Gieseking’s article made me think about the ways space, gender, and queerness operate here. When I first arrived at Bryn Mawr I was shocked by all the nakedness, wether it was on Lantern Night, skinny dipping, or during hell week. I had always thought of colleges as kind of serious intellectual spaces, but here space is intertwined with how we utilize our bodies to express sexuality, have fun, and participate in community. The fountains in particular are important for these rituals, which I don’t know if are unique to Bryn Mawr. These places also create bodily and physical changes in identity and experience. Gieseking writes, “In the interviews, the institution was defined and delimited by the students’ everyday spaces, acts, traditions and rules of the social and physical campus. The scale of the institution also absorbed traditional notions of home as most participants referred to the campus or a dormitory on campus as ‘home’.” (282) I think these “scales” also relate to our experiences at Bryn Mawr, where place informs class and gender as well. The skinny dipping is one example of how the space of the women’s college can create a sexually liberatory environment, but it also relates to creating and imposing white middle class identity on students.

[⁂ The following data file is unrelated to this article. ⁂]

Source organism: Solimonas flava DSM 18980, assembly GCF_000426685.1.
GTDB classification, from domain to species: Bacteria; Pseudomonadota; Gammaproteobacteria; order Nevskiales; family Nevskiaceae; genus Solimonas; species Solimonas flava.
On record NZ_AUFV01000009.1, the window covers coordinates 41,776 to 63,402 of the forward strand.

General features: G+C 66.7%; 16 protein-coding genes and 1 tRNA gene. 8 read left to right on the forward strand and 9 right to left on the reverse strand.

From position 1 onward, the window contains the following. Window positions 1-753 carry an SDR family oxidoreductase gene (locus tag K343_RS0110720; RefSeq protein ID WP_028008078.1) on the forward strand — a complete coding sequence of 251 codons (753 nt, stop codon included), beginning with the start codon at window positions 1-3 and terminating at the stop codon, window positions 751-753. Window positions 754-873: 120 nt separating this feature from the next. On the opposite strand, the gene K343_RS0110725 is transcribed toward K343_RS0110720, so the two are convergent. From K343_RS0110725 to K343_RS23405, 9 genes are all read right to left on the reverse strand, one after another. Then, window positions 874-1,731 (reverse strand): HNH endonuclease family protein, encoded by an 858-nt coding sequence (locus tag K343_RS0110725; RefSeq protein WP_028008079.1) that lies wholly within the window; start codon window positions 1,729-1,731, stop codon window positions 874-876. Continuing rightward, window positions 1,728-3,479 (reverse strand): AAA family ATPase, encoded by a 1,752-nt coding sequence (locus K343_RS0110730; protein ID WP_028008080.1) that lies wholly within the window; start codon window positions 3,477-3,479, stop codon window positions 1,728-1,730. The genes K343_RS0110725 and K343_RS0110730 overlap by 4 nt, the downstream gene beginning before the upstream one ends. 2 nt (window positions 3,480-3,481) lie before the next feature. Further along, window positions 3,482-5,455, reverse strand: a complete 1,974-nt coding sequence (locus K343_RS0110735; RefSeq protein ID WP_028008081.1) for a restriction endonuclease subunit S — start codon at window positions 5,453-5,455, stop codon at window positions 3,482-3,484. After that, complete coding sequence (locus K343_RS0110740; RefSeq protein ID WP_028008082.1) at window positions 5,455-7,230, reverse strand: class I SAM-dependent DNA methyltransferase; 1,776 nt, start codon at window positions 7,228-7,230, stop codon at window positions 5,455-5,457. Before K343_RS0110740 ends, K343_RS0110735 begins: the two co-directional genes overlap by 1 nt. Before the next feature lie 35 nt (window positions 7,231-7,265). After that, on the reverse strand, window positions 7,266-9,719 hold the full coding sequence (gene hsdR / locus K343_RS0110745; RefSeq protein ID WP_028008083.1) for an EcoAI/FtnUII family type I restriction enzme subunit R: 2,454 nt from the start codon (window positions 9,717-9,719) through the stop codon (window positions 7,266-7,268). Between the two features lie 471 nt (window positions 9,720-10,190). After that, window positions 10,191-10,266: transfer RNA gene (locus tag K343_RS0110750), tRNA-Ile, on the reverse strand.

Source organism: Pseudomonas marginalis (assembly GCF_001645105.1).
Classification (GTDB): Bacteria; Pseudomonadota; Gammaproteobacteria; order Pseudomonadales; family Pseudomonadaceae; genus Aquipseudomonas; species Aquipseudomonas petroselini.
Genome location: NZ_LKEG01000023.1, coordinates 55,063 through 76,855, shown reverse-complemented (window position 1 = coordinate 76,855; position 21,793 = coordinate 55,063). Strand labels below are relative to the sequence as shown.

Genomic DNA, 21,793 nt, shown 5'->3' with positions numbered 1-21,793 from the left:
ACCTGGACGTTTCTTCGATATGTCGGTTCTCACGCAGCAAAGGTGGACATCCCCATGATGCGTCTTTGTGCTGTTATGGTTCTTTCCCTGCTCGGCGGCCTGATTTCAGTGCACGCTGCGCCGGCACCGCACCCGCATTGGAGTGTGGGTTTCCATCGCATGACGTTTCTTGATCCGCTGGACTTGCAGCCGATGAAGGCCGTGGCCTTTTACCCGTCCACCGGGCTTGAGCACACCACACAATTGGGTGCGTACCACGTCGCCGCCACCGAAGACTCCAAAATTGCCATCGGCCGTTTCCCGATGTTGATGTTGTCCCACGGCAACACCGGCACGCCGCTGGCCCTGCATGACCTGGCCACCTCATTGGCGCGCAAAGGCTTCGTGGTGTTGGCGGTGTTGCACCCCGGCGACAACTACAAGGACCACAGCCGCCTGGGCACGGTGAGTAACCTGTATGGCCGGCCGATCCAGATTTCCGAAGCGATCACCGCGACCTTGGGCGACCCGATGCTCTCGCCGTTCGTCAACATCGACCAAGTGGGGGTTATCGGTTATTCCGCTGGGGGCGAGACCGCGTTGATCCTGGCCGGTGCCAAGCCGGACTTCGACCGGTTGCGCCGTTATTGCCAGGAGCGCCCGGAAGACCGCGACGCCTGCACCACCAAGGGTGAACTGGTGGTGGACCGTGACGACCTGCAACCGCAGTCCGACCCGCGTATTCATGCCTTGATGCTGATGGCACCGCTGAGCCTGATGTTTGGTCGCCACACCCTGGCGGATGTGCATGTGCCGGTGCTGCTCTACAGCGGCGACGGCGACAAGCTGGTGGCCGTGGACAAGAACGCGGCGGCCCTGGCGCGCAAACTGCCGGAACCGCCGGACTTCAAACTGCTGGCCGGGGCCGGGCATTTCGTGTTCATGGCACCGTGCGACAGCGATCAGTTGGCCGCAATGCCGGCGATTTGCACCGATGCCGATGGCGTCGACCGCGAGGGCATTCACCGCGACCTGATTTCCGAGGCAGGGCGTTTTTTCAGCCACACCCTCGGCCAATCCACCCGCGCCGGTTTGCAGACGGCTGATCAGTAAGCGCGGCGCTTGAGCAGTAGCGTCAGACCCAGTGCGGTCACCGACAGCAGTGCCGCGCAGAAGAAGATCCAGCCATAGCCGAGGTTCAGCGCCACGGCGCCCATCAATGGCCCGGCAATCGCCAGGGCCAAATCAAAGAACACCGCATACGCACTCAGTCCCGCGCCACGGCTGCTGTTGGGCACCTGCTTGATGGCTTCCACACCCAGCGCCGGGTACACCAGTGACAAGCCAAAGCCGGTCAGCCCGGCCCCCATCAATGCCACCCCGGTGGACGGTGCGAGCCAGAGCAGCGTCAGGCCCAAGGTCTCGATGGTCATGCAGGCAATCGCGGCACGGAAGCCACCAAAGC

The early Bryn Mawr literally segregated students by class, with students paying different amounts for different size dorms. Here space illustrated and informed class relations. Furthermore, maids lived in smaller corridor rooms, segregating them from campus and the community and imposing an “othered” status on them. Sometimes I think living off campus can function sort of similarly, because many students do it for financial reasons. I know students who live at home, or even work off campus, which separates them from the rest of campus. The experience of work itself creates a different relationship with the institution for students, as they are part of not just the student community but a more hidden community of staff and workers. An upper middle class student might never really interact with these people, or even be polite to other students while they are at work in places like the dining hall.